Between 150 and 200 patients suffering from cleft lips and palates are set to get a free surgery at the University Teaching Hospital of Kigali (CHUK) during annual week-long free cleft surgery for the fourth time.
The action is the result of a partnership between the ministry of health and Operation Smile, a non-profit medical group that provides free reconstructive surgery to children and adults with cleft lips or palates around the world. According to KiaGuarino, the organization's programs manager for Africa, patients from every corner of the country will from Friday be ready at the hospital for medical evaluations.
"The reality is that there is a lot of isolation, stigma, and huge social problems," Guarino described the reason of their engagement.
The initiative conducted recently pre-screening sessions countrywide.
Immaculée Kamanzi, the head of Stomatology at CHUK, explained that the deformation can be caused by malnutrition in pregnant women, environment pollution and heredity factors, among others.
"It's very difficult to prevent, but the government has established a nutrition program for everyone because even people who have the means might not know how to prepare a complete meal," Kamanzi said.
Operation Smile is also helping medical professionals with capacity building programs. "We are working with the ministry of health on a four-year project that is aimed at training a number of volunteers in cleft surgery," said Guarino, adding that six medical professionals are coming from Ruhengeri to this program.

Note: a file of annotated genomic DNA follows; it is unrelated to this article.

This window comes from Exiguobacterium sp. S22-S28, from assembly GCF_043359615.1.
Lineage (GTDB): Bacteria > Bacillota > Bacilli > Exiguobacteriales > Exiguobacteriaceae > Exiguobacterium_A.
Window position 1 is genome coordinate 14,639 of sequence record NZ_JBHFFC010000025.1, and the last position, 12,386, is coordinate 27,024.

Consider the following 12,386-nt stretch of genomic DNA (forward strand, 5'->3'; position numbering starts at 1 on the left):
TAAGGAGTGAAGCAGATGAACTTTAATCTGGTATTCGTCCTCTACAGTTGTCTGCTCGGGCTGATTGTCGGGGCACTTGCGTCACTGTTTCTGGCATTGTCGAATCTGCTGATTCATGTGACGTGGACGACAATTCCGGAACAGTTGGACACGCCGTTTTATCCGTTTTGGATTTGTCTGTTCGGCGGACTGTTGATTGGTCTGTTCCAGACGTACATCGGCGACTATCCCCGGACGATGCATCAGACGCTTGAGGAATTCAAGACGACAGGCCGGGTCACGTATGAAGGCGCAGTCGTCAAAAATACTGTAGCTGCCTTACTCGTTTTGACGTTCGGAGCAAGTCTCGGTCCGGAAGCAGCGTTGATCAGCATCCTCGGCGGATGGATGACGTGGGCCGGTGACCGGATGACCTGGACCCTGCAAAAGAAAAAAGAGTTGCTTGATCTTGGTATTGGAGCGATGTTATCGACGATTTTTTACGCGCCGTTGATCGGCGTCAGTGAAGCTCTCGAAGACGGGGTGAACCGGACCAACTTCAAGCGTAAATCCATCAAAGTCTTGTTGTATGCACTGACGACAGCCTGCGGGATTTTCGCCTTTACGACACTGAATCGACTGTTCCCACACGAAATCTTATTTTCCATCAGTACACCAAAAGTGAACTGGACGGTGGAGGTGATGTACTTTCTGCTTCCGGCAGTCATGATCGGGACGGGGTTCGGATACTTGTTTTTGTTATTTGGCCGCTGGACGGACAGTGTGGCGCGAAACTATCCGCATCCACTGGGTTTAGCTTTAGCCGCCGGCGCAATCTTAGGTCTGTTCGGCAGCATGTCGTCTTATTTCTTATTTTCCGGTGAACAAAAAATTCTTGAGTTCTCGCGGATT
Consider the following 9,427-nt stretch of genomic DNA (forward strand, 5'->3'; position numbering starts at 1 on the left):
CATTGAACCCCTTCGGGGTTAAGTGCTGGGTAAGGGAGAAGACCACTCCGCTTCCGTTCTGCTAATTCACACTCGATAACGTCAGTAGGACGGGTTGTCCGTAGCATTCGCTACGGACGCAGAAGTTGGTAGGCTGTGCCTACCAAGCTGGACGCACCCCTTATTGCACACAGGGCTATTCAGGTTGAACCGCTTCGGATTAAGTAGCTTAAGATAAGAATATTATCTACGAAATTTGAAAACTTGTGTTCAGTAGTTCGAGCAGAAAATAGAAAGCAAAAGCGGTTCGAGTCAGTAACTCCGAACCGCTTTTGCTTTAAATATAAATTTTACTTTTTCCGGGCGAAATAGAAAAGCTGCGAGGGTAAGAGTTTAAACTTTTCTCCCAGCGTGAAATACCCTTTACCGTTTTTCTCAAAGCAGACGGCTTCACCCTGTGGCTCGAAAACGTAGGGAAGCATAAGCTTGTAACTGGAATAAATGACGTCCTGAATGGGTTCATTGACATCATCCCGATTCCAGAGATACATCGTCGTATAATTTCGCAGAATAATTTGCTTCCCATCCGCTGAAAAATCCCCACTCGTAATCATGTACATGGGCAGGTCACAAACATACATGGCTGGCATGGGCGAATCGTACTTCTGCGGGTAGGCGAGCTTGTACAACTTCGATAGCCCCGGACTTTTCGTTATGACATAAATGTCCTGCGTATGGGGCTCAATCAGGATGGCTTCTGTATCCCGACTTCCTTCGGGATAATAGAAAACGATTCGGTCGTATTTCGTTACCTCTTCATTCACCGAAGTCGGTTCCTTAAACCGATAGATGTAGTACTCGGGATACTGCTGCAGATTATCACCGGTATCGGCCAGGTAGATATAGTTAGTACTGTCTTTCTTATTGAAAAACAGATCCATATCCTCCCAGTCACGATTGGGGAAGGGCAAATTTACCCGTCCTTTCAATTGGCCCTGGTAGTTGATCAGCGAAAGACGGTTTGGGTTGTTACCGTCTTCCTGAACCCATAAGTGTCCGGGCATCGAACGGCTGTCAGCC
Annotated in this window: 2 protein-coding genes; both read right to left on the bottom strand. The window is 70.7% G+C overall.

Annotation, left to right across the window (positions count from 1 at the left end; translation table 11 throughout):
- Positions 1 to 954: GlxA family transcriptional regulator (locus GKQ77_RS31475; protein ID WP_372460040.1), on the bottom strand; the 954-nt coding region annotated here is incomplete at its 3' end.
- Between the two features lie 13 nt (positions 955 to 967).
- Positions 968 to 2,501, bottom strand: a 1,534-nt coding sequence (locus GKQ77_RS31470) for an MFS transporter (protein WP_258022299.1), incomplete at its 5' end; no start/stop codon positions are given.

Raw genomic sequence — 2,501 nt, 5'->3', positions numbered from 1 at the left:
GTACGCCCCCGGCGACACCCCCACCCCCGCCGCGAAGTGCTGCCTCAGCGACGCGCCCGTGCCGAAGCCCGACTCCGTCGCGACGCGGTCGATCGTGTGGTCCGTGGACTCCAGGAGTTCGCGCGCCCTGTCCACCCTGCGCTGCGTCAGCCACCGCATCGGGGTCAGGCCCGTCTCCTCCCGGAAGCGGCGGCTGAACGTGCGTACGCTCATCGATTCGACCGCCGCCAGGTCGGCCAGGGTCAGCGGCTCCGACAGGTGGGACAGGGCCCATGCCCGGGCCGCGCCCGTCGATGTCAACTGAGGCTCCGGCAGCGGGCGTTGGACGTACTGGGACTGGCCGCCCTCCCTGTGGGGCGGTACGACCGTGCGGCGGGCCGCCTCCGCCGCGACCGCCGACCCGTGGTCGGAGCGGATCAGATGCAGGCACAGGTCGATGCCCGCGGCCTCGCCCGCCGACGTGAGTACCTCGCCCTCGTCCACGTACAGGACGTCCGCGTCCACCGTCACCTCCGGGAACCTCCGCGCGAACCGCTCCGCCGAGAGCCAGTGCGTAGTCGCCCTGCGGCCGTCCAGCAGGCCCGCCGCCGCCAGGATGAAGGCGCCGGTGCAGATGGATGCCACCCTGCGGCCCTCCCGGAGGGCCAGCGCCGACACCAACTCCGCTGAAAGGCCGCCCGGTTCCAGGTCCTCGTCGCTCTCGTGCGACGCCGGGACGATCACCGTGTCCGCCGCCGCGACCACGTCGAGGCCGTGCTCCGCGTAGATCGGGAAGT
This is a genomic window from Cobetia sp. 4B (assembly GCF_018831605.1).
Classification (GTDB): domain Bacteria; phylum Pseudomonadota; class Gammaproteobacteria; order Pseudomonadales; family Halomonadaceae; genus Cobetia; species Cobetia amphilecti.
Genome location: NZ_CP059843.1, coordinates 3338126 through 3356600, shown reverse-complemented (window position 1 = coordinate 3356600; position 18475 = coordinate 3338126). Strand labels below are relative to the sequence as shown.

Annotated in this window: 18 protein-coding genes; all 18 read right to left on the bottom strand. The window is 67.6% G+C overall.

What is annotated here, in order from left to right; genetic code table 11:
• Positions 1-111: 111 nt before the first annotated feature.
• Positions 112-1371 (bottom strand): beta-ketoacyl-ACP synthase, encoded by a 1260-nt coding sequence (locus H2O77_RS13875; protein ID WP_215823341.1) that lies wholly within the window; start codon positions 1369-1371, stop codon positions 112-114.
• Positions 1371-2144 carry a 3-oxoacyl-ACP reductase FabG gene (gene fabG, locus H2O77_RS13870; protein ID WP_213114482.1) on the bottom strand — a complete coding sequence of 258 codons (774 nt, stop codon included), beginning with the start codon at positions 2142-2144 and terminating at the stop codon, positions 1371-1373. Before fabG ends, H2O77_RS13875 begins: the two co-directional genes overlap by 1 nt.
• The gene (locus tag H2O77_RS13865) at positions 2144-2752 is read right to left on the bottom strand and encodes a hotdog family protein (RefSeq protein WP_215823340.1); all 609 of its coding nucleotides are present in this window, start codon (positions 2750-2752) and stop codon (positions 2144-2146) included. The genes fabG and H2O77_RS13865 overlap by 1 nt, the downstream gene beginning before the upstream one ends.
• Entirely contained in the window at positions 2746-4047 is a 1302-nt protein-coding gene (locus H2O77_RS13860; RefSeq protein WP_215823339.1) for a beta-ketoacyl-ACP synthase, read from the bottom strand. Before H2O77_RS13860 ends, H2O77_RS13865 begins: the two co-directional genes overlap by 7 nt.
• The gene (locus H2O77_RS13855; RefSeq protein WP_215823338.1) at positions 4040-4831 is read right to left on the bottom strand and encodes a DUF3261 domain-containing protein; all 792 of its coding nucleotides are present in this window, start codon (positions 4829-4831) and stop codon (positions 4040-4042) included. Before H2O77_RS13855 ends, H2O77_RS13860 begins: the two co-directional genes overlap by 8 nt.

In this move, there is a surgical skills development program in Butare hospital to conduct three hands-on training sessions per year. While the emphasis will be on the transfer of skills in surgery, anesthesia, and nursing, the team will also provide 50-60 free surgeries per rotation.
According to the ministry's commitment, the target is to have treated all existing cases in five years.
The ministry of health and Operation Smile signed a Memorandum of Understanding (MoU) in September 2009, and the first series of operations took place in 2010. The organization's volunteers have so far provided free evaluations to 1316 Rwandans and surgery to 742.
The program is sponsored by organizations such World Vision, BPR, Unicef and MTN Rwanda, the main sponsor. Yvonne Mubiligi, the head of the MTN Foundation, said that the telecom company donated US$ 10,000 to support the program this year. Apart from the donation, she mentioned that they also did advocacy so that other companies embrace the humanitarian initiative.
A life-changing experience at 58: smiling